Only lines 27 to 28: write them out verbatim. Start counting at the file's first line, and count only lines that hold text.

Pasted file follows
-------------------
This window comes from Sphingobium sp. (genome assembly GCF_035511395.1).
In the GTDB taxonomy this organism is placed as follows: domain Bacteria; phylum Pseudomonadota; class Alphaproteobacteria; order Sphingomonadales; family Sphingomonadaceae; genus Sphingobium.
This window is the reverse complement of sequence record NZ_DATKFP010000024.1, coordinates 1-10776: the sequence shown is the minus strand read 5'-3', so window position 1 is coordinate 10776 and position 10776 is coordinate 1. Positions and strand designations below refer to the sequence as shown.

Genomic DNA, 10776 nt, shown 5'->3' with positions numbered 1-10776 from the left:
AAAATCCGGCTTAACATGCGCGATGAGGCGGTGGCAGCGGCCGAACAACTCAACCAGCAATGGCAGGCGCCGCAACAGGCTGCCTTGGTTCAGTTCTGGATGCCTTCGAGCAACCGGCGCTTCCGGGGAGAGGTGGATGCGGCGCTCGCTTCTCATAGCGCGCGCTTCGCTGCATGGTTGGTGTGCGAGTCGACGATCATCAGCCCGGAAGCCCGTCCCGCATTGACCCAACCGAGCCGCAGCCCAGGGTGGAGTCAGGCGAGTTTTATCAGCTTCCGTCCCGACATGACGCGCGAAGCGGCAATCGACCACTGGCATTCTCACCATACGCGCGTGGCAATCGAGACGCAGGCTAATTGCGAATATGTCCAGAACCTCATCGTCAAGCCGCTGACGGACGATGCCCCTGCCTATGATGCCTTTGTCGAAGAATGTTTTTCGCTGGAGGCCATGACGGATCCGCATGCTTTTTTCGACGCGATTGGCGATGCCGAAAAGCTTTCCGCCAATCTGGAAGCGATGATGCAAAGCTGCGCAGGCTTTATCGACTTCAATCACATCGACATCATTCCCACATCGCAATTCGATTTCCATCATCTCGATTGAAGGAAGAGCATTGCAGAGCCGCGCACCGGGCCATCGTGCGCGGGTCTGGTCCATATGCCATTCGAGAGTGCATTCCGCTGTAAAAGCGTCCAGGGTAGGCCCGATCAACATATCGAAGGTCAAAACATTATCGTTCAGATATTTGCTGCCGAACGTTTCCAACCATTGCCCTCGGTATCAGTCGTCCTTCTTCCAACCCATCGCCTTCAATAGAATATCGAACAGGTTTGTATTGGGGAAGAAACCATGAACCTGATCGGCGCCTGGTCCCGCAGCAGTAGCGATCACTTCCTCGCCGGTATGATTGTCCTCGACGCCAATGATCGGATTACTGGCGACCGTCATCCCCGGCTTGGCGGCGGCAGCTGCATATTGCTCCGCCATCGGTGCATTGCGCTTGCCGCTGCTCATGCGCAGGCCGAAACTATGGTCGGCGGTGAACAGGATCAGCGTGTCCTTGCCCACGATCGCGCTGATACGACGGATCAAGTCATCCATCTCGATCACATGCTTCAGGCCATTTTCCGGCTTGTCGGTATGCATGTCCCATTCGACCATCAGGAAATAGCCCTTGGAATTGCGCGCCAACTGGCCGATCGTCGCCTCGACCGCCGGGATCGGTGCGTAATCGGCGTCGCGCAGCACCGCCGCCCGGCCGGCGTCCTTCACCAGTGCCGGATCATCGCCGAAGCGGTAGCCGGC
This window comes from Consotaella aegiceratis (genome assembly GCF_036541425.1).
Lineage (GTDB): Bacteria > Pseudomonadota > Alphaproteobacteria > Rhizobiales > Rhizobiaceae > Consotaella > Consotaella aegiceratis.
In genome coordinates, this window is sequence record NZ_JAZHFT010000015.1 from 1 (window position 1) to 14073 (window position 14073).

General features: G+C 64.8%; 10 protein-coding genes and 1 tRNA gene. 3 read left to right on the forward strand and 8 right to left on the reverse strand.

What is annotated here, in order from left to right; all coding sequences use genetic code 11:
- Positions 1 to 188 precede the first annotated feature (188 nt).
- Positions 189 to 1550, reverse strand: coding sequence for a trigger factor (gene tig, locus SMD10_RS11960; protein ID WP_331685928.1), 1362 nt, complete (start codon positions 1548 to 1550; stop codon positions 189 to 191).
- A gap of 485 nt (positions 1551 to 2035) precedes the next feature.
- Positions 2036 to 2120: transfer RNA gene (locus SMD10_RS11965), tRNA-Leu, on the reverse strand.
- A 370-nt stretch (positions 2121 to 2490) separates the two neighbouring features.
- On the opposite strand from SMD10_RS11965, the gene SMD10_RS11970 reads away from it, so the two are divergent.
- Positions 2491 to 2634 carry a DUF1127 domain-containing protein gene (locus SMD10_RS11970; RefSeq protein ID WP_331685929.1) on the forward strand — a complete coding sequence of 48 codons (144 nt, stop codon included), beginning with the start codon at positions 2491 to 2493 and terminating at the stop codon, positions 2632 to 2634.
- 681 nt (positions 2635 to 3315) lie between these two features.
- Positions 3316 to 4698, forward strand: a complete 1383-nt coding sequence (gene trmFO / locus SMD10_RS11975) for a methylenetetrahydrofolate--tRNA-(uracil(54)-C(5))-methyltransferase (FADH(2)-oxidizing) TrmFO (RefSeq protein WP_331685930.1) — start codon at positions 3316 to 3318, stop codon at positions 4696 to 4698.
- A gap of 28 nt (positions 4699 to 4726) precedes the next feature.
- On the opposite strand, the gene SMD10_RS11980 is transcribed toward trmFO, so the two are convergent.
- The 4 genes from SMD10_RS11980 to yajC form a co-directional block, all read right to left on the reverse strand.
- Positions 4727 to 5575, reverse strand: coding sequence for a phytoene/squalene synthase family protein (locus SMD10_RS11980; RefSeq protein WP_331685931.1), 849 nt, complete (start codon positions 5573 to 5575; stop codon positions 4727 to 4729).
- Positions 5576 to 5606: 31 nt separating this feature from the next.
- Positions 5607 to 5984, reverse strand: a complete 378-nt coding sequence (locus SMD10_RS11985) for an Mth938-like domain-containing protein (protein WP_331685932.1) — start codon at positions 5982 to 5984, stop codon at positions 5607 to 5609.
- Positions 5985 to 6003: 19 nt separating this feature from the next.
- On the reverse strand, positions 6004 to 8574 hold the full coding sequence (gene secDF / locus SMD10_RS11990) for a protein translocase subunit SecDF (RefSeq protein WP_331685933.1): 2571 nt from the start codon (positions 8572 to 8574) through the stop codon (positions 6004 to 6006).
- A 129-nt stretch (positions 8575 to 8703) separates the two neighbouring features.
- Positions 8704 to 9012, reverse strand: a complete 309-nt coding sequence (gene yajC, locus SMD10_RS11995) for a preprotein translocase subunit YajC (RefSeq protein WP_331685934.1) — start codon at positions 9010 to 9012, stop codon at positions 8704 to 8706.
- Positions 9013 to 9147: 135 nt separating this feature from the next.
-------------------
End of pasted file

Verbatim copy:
- On the reverse strand, positions 6004 to 8574 hold the full coding sequence (gene secDF / locus SMD10_RS11990) for a protein translocase subunit SecDF (RefSeq protein WP_331685933.1): 2571 nt from the start codon (positions 8572 to 8574) through the stop codon (positions 6004 to 6006).
- A 129-nt stretch (positions 8575 to 8703) separates the two neighbouring features.